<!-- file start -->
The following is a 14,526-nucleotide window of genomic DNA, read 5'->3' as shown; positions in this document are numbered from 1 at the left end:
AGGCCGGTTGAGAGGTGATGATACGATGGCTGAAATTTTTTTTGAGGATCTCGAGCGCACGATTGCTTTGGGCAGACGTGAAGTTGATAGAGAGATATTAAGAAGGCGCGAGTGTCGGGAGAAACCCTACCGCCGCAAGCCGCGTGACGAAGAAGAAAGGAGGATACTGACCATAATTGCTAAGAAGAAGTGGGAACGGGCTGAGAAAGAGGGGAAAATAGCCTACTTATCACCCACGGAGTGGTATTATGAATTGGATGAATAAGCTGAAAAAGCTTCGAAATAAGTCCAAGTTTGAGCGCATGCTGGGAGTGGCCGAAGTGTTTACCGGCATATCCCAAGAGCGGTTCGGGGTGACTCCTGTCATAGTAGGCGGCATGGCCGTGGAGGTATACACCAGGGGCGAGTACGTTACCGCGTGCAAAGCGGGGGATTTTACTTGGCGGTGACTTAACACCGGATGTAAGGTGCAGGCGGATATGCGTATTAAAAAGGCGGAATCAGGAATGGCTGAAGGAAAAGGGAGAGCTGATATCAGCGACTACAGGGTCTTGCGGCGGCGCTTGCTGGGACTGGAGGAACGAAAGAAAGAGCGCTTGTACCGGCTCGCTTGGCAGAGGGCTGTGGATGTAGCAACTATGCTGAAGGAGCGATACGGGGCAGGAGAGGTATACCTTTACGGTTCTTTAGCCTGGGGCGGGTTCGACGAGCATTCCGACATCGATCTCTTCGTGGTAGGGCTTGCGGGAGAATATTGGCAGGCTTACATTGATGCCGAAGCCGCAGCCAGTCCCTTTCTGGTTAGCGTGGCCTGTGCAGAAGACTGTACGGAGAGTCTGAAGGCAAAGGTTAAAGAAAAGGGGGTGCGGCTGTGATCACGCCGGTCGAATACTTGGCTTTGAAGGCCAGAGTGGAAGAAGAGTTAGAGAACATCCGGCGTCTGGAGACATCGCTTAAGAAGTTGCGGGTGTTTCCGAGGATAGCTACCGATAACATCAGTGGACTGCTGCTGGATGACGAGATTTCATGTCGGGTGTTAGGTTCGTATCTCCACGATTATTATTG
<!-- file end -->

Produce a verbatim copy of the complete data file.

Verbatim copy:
The following is a 14,526-nucleotide window of genomic DNA, read 5'->3' as shown; positions in this document are numbered from 1 at the left end:
AGGCCGGTTGAGAGGTGATGATACGATGGCTGAAATTTTTTTTGAGGATCTCGAGCGCACGATTGCTTTGGGCAGACGTGAAGTTGATAGAGAGATATTAAGAAGGCGCGAGTGTCGGGAGAAACCCTACCGCCGCAAGCCGCGTGACGAAGAAGAAAGGAGGATACTGACCATAATTGCTAAGAAGAAGTGGGAACGGGCTGAGAAAGAGGGGAAAATAGCCTACTTATCACCCACGGAGTGGTATTATGAATTGGATGAATAAGCTGAAAAAGCTTCGAAATAAGTCCAAGTTTGAGCGCATGCTGGGAGTGGCCGAAGTGTTTACCGGCATATCCCAAGAGCGGTTCGGGGTGACTCCTGTCATAGTAGGCGGCATGGCCGTGGAGGTATACACCAGGGGCGAGTACGTTACCGCGTGCAAAGCGGGGGATTTTACTTGGCGGTGACTTAACACCGGATGTAAGGTGCAGGCGGATATGCGTATTAAAAAGGCGGAATCAGGAATGGCTGAAGGAAAAGGGAGAGCTGATATCAGCGACTACAGGGTCTTGCGGCGGCGCTTGCTGGGACTGGAGGAACGAAAGAAAGAGCGCTTGTACCGGCTCGCTTGGCAGAGGGCTGTGGATGTAGCAACTATGCTGAAGGAGCGATACGGGGCAGGAGAGGTATACCTTTACGGTTCTTTAGCCTGGGGCGGGTTCGACGAGCATTCCGACATCGATCTCTTCGTGGTAGGGCTTGCGGGAGAATATTGGCAGGCTTACATTGATGCCGAAGCCGCAGCCAGTCCCTTTCTGGTTAGCGTGGCCTGTGCAGAAGACTGTACGGAGAGTCTGAAGGCAAAGGTTAAAGAAAAGGGGGTGCGGCTGTGATCACGCCGGTCGAATACTTGGCTTTGAAGGCCAGAGTGGAAGAAGAGTTAGAGAACATCCGGCGTCTGGAGACATCGCTTAAGAAGTTGCGGGTGTTTCCGAGGATAGCTACCGATAACATCAGTGGACTGCTGCTGGATGACGAGATTTCATGTCGGGTGTTAGGTTCGTATCTCCACGATTATTATTG